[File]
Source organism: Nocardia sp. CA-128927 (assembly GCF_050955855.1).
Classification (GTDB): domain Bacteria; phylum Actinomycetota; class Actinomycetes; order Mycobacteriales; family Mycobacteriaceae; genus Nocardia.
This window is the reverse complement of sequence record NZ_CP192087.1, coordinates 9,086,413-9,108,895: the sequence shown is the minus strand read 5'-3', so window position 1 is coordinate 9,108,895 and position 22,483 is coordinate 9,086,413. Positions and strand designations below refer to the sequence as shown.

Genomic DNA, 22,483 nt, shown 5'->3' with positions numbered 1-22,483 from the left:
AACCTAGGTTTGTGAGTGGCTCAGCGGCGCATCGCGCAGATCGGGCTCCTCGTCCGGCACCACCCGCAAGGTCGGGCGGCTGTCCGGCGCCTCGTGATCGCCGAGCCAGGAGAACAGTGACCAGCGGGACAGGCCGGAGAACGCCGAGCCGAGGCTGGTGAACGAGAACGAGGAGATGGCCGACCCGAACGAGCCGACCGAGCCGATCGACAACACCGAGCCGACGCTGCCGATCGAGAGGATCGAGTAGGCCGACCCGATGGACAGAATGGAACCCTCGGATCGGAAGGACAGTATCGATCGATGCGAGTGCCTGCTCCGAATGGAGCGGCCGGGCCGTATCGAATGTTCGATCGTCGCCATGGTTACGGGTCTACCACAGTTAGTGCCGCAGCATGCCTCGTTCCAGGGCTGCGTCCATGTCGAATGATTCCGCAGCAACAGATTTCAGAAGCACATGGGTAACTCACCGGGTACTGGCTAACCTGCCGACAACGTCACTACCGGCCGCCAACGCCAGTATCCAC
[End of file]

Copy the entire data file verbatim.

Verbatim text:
Source organism: Nocardia sp. CA-128927 (assembly GCF_050955855.1).
Classification (GTDB): domain Bacteria; phylum Actinomycetota; class Actinomycetes; order Mycobacteriales; family Mycobacteriaceae; genus Nocardia.
This window is the reverse complement of sequence record NZ_CP192087.1, coordinates 9,086,413-9,108,895: the sequence shown is the minus strand read 5'-3', so window position 1 is coordinate 9,108,895 and position 22,483 is coordinate 9,086,413. Positions and strand designations below refer to the sequence as shown.

Genomic DNA, 22,483 nt, shown 5'->3' with positions numbered 1-22,483 from the left:
AACCTAGGTTTGTGAGTGGCTCAGCGGCGCATCGCGCAGATCGGGCTCCTCGTCCGGCACCACCCGCAAGGTCGGGCGGCTGTCCGGCGCCTCGTGATCGCCGAGCCAGGAGAACAGTGACCAGCGGGACAGGCCGGAGAACGCCGAGCCGAGGCTGGTGAACGAGAACGAGGAGATGGCCGACCCGAACGAGCCGACCGAGCCGATCGACAACACCGAGCCGACGCTGCCGATCGAGAGGATCGAGTAGGCCGACCCGATGGACAGAATGGAACCCTCGGATCGGAAGGACAGTATCGATCGATGCGAGTGCCTGCTCCGAATGGAGCGGCCGGGCCGTATCGAATGTTCGATCGTCGCCATGGTTACGGGTCTACCACAGTTAGTGCCGCAGCATGCCTCGTTCCAGGGCTGCGTCCATGTCGAATGATTCCGCAGCAACAGATTTCAGAAGCACATGGGTAACTCACCGGGTACTGGCTAACCTGCCGACAACGTCACTACCGGCCGCCAACGCCAGTATCCAC